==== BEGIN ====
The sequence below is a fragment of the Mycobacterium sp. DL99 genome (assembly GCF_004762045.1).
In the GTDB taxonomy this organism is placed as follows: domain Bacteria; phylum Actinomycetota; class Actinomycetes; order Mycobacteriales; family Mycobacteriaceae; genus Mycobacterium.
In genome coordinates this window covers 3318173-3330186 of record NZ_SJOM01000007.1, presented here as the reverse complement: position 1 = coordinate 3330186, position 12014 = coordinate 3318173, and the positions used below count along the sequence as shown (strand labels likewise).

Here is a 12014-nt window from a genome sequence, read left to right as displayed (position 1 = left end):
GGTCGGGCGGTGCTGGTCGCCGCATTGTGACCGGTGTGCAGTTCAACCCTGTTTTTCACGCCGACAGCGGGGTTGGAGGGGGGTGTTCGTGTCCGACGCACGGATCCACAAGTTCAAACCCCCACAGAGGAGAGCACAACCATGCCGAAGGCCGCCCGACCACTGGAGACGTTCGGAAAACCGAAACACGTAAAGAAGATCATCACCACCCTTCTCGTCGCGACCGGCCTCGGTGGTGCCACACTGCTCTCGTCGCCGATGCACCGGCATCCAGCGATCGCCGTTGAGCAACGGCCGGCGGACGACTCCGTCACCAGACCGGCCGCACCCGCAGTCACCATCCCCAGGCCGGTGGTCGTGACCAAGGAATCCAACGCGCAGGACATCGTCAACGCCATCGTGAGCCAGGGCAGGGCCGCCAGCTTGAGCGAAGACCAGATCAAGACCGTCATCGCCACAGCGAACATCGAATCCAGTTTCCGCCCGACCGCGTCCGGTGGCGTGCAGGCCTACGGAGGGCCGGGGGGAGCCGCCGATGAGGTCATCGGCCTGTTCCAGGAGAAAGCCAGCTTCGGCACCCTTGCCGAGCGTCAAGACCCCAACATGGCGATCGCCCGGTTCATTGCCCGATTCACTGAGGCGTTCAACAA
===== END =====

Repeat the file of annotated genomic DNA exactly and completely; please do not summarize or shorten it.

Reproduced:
The sequence below is a fragment of the Mycobacterium sp. DL99 genome (assembly GCF_004762045.1).
In the GTDB taxonomy this organism is placed as follows: domain Bacteria; phylum Actinomycetota; class Actinomycetes; order Mycobacteriales; family Mycobacteriaceae; genus Mycobacterium.
In genome coordinates this window covers 3318173-3330186 of record NZ_SJOM01000007.1, presented here as the reverse complement: position 1 = coordinate 3330186, position 12014 = coordinate 3318173, and the positions used below count along the sequence as shown (strand labels likewise).

Here is a 12014-nt window from a genome sequence, read left to right as displayed (position 1 = left end):
GGTCGGGCGGTGCTGGTCGCCGCATTGTGACCGGTGTGCAGTTCAACCCTGTTTTTCACGCCGACAGCGGGGTTGGAGGGGGGTGTTCGTGTCCGACGCACGGATCCACAAGTTCAAACCCCCACAGAGGAGAGCACAACCATGCCGAAGGCCGCCCGACCACTGGAGACGTTCGGAAAACCGAAACACGTAAAGAAGATCATCACCACCCTTCTCGTCGCGACCGGCCTCGGTGGTGCCACACTGCTCTCGTCGCCGATGCACCGGCATCCAGCGATCGCCGTTGAGCAACGGCCGGCGGACGACTCCGTCACCAGACCGGCCGCACCCGCAGTCACCATCCCCAGGCCGGTGGTCGTGACCAAGGAATCCAACGCGCAGGACATCGTCAACGCCATCGTGAGCCAGGGCAGGGCCGCCAGCTTGAGCGAAGACCAGATCAAGACCGTCATCGCCACAGCGAACATCGAATCCAGTTTCCGCCCGACCGCGTCCGGTGGCGTGCAGGCCTACGGAGGGCCGGGGGGAGCCGCCGATGAGGTCATCGGCCTGTTCCAGGAGAAAGCCAGCTTCGGCACCCTTGCCGAGCGTCAAGACCCCAACATGGCGATCGCCCGGTTCATTGCCCGATTCACTGAGGCGTTCAACAA